Through intercepting these phone calls, it was determined that a drug deal was to take place on March 24, 2006, at the Rivergate Mall. The Defendant Miller was to deliver a kilogram ("kilo") of cocaine to an unidentified individual coming from Kentucky. Police conducted surveillance of the Defendant Miller throughout the day. At 11:34 a.m. on this day, the Defendant Miller phoned the Defendant Turner and asked him to "come and drop it off." TBI Special Agent Steve Talley testified that Kavares Davis ("Davis") arrived at the Defendant Miller's apartment at 1:34 p.m. At 1:47 p.m., officers observed the Defendant Turner, along with two other individuals, arrive at the Defendant Miller's apartment. The Defendant Turner went inside the residence through the garage door. After his arrival, the blinds were closed. A few moments later, the blinds were reopened, and the Defendants and Davis exited the apartment and stood out front talking for a time. Around 2:50 p.m., the Defendant Turner and Davis left the residence.
Around 6:30 p.m., officers observed the Defendant Miller leave his apartment in his black Chevrolet Impala, heading toward the Rivergate area. When he arrived at the mall, the Defendant went inside the food court area and purchased some cookies. He received a call from Davis and then returned to his vehicle. The Defendant drove to the food court entrance, and a man got inside the vehicle. They drove around to the other side of the mall and parked near a green Pontiac Grand Am with Kentucky tags. Detective Herbert Kajihara, with the Twentieth Judicial Drug Task Force, saw the man who had been in the Defendant Miller's car walk back toward the mall. After the Defendant Miller left, Det. Kajihara continued to observe the Kentucky vehicle. He then saw the same man exit the mall, along with another male and a female juvenile, and get inside the car. The individuals were carrying packages.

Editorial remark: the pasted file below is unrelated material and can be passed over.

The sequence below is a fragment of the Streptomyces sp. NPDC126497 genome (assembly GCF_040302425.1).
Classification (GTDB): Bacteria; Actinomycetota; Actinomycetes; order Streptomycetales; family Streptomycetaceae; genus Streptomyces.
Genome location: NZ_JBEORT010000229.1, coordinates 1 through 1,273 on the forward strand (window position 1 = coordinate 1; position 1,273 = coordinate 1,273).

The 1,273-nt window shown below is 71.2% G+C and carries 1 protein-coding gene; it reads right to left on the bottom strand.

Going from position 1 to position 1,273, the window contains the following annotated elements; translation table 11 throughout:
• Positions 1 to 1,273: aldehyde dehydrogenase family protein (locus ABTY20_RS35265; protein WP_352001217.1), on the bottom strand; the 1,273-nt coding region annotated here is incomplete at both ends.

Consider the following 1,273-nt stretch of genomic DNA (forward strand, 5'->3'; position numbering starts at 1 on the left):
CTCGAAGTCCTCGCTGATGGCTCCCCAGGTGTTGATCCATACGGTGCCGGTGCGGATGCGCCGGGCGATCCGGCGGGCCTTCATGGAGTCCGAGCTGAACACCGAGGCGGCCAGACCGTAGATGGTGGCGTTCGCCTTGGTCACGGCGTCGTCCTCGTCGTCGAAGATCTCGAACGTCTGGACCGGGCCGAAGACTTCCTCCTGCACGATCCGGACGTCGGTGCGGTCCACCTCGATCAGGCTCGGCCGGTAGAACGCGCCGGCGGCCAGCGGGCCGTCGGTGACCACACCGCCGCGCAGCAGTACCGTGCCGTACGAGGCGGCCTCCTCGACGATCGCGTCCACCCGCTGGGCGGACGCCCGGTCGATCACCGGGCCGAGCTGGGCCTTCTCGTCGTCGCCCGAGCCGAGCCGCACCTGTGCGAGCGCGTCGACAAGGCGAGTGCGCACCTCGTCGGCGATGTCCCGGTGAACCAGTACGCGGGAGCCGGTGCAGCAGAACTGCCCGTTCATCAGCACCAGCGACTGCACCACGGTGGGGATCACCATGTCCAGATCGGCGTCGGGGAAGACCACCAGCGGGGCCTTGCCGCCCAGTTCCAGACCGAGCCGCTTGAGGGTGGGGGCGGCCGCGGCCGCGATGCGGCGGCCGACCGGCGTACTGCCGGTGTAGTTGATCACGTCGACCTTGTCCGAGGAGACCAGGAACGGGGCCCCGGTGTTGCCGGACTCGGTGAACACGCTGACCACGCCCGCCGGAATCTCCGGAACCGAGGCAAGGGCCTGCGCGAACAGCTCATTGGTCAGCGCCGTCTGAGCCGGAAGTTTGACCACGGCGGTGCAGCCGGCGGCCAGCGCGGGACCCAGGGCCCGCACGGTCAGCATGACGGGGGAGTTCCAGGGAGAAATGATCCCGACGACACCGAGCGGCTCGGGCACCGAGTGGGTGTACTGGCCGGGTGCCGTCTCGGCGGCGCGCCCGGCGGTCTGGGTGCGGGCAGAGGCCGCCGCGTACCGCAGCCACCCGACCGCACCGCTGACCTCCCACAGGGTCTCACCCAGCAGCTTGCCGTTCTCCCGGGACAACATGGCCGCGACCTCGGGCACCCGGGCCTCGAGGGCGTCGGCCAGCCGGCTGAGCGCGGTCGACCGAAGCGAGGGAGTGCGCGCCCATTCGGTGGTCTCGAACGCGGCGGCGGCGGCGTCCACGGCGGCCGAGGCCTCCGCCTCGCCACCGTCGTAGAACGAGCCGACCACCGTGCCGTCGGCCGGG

Officers followed the green Pontiac to a gas station. At the gas station, an individual later identified as Ned Wayne Thompson ("Thompson"), got out of the vehicle and placed something that looked like a bag in the trunk. When Thompson left the gas station, the vehicle proceeded onto Interstate 65. Although radar was not used, Officer Michael Wilson of the Metropolitan Police Department paced the vehicle traveling 80 miles per hour in a 70 mile-per-hour zone. Officer Wilson stopped the vehicle. The State did not want to compromise the wiretap investigation, so the officers proceeded under the auspice that they were stopping the individuals for a traffic violation, and they obtained probable cause to search the vehicle due to a K-9 alert. Hidden behind carpeting inside the trunk, officers discovered two separately packaged bricks of cocaine, weighing approximately two kilograms.
Officers then procured search warrants for the Defendants' residences.... At the Defendant Turner's residence, Agent Talley was in charge of collecting evidence. Evidence collected included five notebooks containing drug ledgers found in the kitchen garbage can, digital scales, a vacuum bag sealer, two loaded handguns, a "kilo press, " and a "cutting agent."